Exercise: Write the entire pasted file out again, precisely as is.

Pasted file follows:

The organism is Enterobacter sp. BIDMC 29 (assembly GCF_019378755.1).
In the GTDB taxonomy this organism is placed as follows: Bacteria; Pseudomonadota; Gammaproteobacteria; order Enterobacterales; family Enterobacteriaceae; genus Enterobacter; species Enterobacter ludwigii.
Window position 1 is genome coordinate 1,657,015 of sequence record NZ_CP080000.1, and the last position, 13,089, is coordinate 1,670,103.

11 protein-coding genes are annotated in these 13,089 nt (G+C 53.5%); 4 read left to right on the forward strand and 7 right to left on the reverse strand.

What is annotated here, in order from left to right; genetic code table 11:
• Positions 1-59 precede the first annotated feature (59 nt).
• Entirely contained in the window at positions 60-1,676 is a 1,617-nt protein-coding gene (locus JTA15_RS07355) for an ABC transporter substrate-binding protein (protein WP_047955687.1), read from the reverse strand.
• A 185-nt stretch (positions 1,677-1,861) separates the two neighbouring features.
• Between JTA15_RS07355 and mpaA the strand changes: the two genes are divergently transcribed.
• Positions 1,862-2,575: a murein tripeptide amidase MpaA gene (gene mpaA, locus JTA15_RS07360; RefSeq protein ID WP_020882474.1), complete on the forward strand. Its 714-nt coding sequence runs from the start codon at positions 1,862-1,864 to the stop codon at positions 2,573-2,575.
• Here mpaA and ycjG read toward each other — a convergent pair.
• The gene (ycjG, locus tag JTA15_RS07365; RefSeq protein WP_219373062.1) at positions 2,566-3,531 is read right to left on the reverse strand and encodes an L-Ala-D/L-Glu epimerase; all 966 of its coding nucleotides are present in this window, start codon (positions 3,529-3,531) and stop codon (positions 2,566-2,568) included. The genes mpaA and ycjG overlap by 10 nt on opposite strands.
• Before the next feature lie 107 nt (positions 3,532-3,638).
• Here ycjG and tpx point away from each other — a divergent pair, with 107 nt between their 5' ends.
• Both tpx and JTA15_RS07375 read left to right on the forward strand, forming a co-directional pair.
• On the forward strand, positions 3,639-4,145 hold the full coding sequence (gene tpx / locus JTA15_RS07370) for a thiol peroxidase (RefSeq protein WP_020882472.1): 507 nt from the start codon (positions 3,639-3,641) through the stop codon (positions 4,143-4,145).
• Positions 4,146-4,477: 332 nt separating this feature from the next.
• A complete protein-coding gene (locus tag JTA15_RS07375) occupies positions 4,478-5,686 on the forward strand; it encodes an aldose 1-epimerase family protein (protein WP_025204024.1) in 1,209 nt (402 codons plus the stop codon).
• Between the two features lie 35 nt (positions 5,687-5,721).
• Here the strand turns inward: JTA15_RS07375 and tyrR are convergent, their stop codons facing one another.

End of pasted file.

The organism is Enterobacter sp. BIDMC 29 (assembly GCF_019378755.1).
In the GTDB taxonomy this organism is placed as follows: Bacteria; Pseudomonadota; Gammaproteobacteria; order Enterobacterales; family Enterobacteriaceae; genus Enterobacter; species Enterobacter ludwigii.
Window position 1 is genome coordinate 1,657,015 of sequence record NZ_CP080000.1, and the last position, 13,089, is coordinate 1,670,103.

11 protein-coding genes are annotated in these 13,089 nt (G+C 53.5%); 4 read left to right on the forward strand and 7 right to left on the reverse strand.

What is annotated here, in order from left to right; genetic code table 11:
• Positions 1-59 precede the first annotated feature (59 nt).
• Entirely contained in the window at positions 60-1,676 is a 1,617-nt protein-coding gene (locus JTA15_RS07355) for an ABC transporter substrate-binding protein (protein WP_047955687.1), read from the reverse strand.
• A 185-nt stretch (positions 1,677-1,861) separates the two neighbouring features.
• Between JTA15_RS07355 and mpaA the strand changes: the two genes are divergently transcribed.
• Positions 1,862-2,575: a murein tripeptide amidase MpaA gene (gene mpaA, locus JTA15_RS07360; RefSeq protein ID WP_020882474.1), complete on the forward strand. Its 714-nt coding sequence runs from the start codon at positions 1,862-1,864 to the stop codon at positions 2,573-2,575.
• Here mpaA and ycjG read toward each other — a convergent pair.
• The gene (ycjG, locus tag JTA15_RS07365; RefSeq protein WP_219373062.1) at positions 2,566-3,531 is read right to left on the reverse strand and encodes an L-Ala-D/L-Glu epimerase; all 966 of its coding nucleotides are present in this window, start codon (positions 3,529-3,531) and stop codon (positions 2,566-2,568) included. The genes mpaA and ycjG overlap by 10 nt on opposite strands.
• Before the next feature lie 107 nt (positions 3,532-3,638).
• Here ycjG and tpx point away from each other — a divergent pair, with 107 nt between their 5' ends.
• Both tpx and JTA15_RS07375 read left to right on the forward strand, forming a co-directional pair.
• On the forward strand, positions 3,639-4,145 hold the full coding sequence (gene tpx / locus JTA15_RS07370) for a thiol peroxidase (RefSeq protein WP_020882472.1): 507 nt from the start codon (positions 3,639-3,641) through the stop codon (positions 4,143-4,145).
• Positions 4,146-4,477: 332 nt separating this feature from the next.
• A complete protein-coding gene (locus tag JTA15_RS07375) occupies positions 4,478-5,686 on the forward strand; it encodes an aldose 1-epimerase family protein (protein WP_025204024.1) in 1,209 nt (402 codons plus the stop codon).
• Between the two features lie 35 nt (positions 5,687-5,721).
• Here the strand turns inward: JTA15_RS07375 and tyrR are convergent, their stop codons facing one another.